GO!

Mya has a malignant tumor :(

This forum is for dog lovers seeking everyday advice and suggestions on health-related issues. Remember, however, that advice on a public forum simply can't be a substitute for proper medical attention. Only your vet can say assuredly what is best for your dog.

  
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Kashmir- ♥ CGC

Boxer Beach Bum
 
 
Barked: Fri Nov 30, '12 7:17am PST 
Hugs for Maya and her mom!! hughughughug
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Toby

Got food?
 
 
Barked: Fri Nov 30, '12 5:18pm PST 
Toby was diagnosed with a grade 3 stage 2 mast cell cancer. It started with a lump between his toes. It was in 1 lymph node on his back leg (same leg as the tumor). We went to an oncologist and treated it very aggresively. He was on IV chemo for 4 weeks then the drug Palladia for about 9 mos. He has been cancer free for 5 mos now. It doesn't have to be a death sentence. Veterinary Oncology has really come a long way. PoP for Mya! hughughug
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Mya CGC TDI

I'm your new- best friend! Pet- me!
 
 
Barked: Fri Nov 30, '12 7:54pm PST 
Thanks again for all the potp everyone!
The staining is taking longer than originally thought. We won't hear until Monday or Tuesday now. As long as cancer has not spread, we will be removing either a toe or a leg. If we hear Monday and it hasn't spread, surgery will be Tuesday.
Thanks again, and I'll continue to update this thread. It really means a lot to have so many people pulling for her!
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Kali

She's game for- anything that's- fun.
 
 
Barked: Fri Nov 30, '12 8:39pm PST 
hughughughughughug
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Fritz

Fritz, cats are- fun when they- run
 
 
Barked: Mon Dec 3, '12 5:18pm PST 
Bump and hughughug

Any news yet?
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Mya CGC TDI

I'm your new- best friend! Pet- me!
 
 
Barked: Tue Dec 4, '12 1:59pm PST 
I have some amazing news!
The lab couldn't confirm the malignancy for sure, because it was a needle aspiration and not a biopsy. The only way to do a biopsy would be to remove the entire toe, and we would rather not do that surgery if possible. Our vet would also rather not remove her toe if it isn't necessary.
So right now she's on a couple different medications, and we are going to see if it continues to look better like is has. It could still be a malignancy, it could be some weird thing. But we're taking pictures and monitoring it and hopefully this works out!
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Tyler

Whippy- The- Whipador
 
 
Barked: Tue Dec 4, '12 2:04pm PST 
I think that's the best news possibe! I hope the medications continue to work hug
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joey

I'm working on- three toys!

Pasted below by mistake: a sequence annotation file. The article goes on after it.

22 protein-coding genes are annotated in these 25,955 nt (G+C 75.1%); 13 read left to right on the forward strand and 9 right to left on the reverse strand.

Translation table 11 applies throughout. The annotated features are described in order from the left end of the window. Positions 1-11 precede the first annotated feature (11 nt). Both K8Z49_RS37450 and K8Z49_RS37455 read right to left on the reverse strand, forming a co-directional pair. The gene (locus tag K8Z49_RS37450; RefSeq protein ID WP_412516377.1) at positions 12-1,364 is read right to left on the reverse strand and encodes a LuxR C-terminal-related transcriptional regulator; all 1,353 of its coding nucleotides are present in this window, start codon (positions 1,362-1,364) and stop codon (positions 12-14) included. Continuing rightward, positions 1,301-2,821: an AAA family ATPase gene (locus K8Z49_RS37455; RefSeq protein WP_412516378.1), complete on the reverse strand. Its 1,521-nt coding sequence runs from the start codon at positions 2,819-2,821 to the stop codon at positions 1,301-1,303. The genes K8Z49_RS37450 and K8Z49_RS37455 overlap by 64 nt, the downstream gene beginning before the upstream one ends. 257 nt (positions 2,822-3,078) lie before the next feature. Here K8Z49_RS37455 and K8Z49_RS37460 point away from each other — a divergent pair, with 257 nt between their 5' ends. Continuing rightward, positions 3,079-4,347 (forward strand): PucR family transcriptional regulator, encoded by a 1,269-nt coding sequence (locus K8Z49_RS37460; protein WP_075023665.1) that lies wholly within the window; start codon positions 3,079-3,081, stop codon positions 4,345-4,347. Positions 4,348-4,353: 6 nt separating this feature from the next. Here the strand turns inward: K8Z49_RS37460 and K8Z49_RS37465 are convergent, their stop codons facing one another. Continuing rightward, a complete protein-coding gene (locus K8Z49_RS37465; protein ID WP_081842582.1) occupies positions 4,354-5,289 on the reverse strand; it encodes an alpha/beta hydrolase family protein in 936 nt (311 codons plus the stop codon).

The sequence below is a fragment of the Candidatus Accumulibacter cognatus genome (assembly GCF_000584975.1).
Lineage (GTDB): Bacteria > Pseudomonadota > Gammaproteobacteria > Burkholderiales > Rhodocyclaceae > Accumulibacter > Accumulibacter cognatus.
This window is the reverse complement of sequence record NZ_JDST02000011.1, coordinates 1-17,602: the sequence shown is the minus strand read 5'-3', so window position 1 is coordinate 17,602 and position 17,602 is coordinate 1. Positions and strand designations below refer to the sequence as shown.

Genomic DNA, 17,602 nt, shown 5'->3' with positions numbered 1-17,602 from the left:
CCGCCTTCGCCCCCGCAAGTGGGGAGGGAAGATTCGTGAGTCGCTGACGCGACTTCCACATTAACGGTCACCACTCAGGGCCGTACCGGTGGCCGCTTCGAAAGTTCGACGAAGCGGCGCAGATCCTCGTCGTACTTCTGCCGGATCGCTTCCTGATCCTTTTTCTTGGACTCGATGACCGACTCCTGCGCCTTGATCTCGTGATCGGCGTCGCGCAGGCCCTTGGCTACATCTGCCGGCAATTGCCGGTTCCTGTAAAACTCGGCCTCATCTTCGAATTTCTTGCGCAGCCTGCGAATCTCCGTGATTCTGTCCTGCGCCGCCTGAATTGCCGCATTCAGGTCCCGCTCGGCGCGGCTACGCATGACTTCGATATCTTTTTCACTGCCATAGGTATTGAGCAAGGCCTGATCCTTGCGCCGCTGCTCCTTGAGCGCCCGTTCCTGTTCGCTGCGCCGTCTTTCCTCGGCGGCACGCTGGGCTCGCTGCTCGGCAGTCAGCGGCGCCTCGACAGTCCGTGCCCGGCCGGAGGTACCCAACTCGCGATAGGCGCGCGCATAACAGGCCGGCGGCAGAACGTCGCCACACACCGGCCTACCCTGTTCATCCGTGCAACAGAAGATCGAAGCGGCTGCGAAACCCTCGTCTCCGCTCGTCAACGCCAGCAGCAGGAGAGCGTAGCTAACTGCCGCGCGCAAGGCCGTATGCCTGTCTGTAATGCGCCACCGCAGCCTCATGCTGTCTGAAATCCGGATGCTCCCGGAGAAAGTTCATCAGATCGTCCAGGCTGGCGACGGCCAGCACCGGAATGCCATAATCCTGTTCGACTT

Barked: Tue Dec 4, '12 2:07pm PST 
Hooray. Great to hear.

Joey had a bump that was aspirated with "inconclusive results." If the bump doesn't go away, you might want to have the aspiration done again (maybe in a month or two) just for peace of mind. Mast cell cancer can be hard to diagnose by sight, and sometimes the tumors grow or shrink for no apparent reason.

There is something that looks like an MCT that goes away by itself in 4-6 weeks. I forget the name, but Joey had one of those, too. A bump could be any number of things, and I'm glad your vet is not just taking it off without good reason to do so!

What are the meds for - are they antibiotics, antihistamine, or something to drain a cyst if that is what it is?

I'm happy for your good news, but DO keep an eye on it, and also check for other bumps. It's hard to see them under a dog's skin until they get larger, and the earlier things are caught and looked at, the better!

Edited by author Tue Dec 4, '12 2:13pm PST

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Sanka- I'll Miss- You

The ground is my- newspaper.
 
 
Barked: Tue Dec 4, '12 2:23pm PST 
Sanka had a similar result with his needle biopsy (he actually had 2). It never did produce a conclusive result. And a week on antibiotics completely got rid of the lump. I also met someone else who's dog had the same thing. shrug

Hopefully she has many more agility filled years ahead of her!
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Jocelyn

Is it time to- eat?
 
 
Barked: Tue Dec 4, '12 10:56pm PST 
This lesion on her pad sounds like a melanoma. They account for 5% of all canine cancers. They actually form during fetal development. When they are mature, they are known as melanocytes. They can be found on almost any part of the body. But, they are always found on the skin. 95% of skin tumors are melanomas. They are so common because where they grow (the basal keratinocytes). Keratinocytes found in the stratum basale are sometimes called basal cells. Skin pigment produced by melanocytes is stored within melanosomes. These malanosomes gather within the cytoplasm of keratinocytes. When melanocytes fail to reach the skin, they grow into intradermal melanocytes. In the skin there is a second group of melanin containing cells. They have phagocytosed skin pigment. Melanocytic growths are very common in old dogs.
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